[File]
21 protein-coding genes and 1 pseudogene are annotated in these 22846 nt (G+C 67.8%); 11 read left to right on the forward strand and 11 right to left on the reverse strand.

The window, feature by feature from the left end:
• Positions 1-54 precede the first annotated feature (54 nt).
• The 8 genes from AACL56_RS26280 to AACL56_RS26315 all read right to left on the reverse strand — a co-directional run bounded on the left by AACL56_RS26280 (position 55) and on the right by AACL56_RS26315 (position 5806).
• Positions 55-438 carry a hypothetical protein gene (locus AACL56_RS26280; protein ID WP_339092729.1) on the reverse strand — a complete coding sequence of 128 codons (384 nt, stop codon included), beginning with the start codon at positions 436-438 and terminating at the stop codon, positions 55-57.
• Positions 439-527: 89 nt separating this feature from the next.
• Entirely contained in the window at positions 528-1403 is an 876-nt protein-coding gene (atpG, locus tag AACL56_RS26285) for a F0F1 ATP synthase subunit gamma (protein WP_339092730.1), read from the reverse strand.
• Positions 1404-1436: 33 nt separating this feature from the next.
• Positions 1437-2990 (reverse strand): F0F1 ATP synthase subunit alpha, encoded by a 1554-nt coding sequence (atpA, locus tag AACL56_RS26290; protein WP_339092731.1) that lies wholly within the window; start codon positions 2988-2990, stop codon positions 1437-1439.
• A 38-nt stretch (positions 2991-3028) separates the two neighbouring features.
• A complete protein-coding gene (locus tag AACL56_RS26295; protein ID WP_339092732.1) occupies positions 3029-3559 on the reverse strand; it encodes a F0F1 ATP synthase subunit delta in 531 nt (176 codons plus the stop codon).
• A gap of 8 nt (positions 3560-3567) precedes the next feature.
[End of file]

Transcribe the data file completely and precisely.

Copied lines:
21 protein-coding genes and 1 pseudogene are annotated in these 22846 nt (G+C 67.8%); 11 read left to right on the forward strand and 11 right to left on the reverse strand.

The window, feature by feature from the left end:
• Positions 1-54 precede the first annotated feature (54 nt).
• The 8 genes from AACL56_RS26280 to AACL56_RS26315 all read right to left on the reverse strand — a co-directional run bounded on the left by AACL56_RS26280 (position 55) and on the right by AACL56_RS26315 (position 5806).
• Positions 55-438 carry a hypothetical protein gene (locus AACL56_RS26280; protein ID WP_339092729.1) on the reverse strand — a complete coding sequence of 128 codons (384 nt, stop codon included), beginning with the start codon at positions 436-438 and terminating at the stop codon, positions 55-57.
• Positions 439-527: 89 nt separating this feature from the next.
• Entirely contained in the window at positions 528-1403 is an 876-nt protein-coding gene (atpG, locus tag AACL56_RS26285) for a F0F1 ATP synthase subunit gamma (protein WP_339092730.1), read from the reverse strand.
• Positions 1404-1436: 33 nt separating this feature from the next.
• Positions 1437-2990 (reverse strand): F0F1 ATP synthase subunit alpha, encoded by a 1554-nt coding sequence (atpA, locus tag AACL56_RS26290; protein WP_339092731.1) that lies wholly within the window; start codon positions 2988-2990, stop codon positions 1437-1439.
• A 38-nt stretch (positions 2991-3028) separates the two neighbouring features.
• A complete protein-coding gene (locus tag AACL56_RS26295; protein ID WP_339092732.1) occupies positions 3029-3559 on the reverse strand; it encodes a F0F1 ATP synthase subunit delta in 531 nt (176 codons plus the stop codon).
• A gap of 8 nt (positions 3560-3567) precedes the next feature.